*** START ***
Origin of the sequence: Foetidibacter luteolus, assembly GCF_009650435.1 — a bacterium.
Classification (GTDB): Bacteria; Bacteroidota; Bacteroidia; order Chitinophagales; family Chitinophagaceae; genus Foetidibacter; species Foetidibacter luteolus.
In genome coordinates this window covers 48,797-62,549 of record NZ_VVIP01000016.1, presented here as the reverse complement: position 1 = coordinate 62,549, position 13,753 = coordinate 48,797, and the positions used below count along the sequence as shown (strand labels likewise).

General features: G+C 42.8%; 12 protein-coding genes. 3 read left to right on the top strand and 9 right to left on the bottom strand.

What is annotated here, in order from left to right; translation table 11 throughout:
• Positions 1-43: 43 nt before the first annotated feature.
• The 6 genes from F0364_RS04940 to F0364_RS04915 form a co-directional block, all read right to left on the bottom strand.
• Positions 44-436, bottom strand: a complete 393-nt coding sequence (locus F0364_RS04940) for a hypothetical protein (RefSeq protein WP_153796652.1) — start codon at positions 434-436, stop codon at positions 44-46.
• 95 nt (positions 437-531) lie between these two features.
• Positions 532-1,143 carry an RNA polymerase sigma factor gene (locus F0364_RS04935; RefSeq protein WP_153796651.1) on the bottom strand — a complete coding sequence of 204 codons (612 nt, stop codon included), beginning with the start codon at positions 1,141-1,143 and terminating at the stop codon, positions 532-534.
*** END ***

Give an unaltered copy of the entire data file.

Origin of the sequence: Foetidibacter luteolus, assembly GCF_009650435.1 — a bacterium.
Classification (GTDB): Bacteria; Bacteroidota; Bacteroidia; order Chitinophagales; family Chitinophagaceae; genus Foetidibacter; species Foetidibacter luteolus.
In genome coordinates this window covers 48,797-62,549 of record NZ_VVIP01000016.1, presented here as the reverse complement: position 1 = coordinate 62,549, position 13,753 = coordinate 48,797, and the positions used below count along the sequence as shown (strand labels likewise).

General features: G+C 42.8%; 12 protein-coding genes. 3 read left to right on the top strand and 9 right to left on the bottom strand.

What is annotated here, in order from left to right; translation table 11 throughout:
• Positions 1-43: 43 nt before the first annotated feature.
• The 6 genes from F0364_RS04940 to F0364_RS04915 form a co-directional block, all read right to left on the bottom strand.
• Positions 44-436, bottom strand: a complete 393-nt coding sequence (locus F0364_RS04940) for a hypothetical protein (RefSeq protein WP_153796652.1) — start codon at positions 434-436, stop codon at positions 44-46.
• 95 nt (positions 437-531) lie between these two features.
• Positions 532-1,143 carry an RNA polymerase sigma factor gene (locus F0364_RS04935; RefSeq protein WP_153796651.1) on the bottom strand — a complete coding sequence of 204 codons (612 nt, stop codon included), beginning with the start codon at positions 1,141-1,143 and terminating at the stop codon, positions 532-534.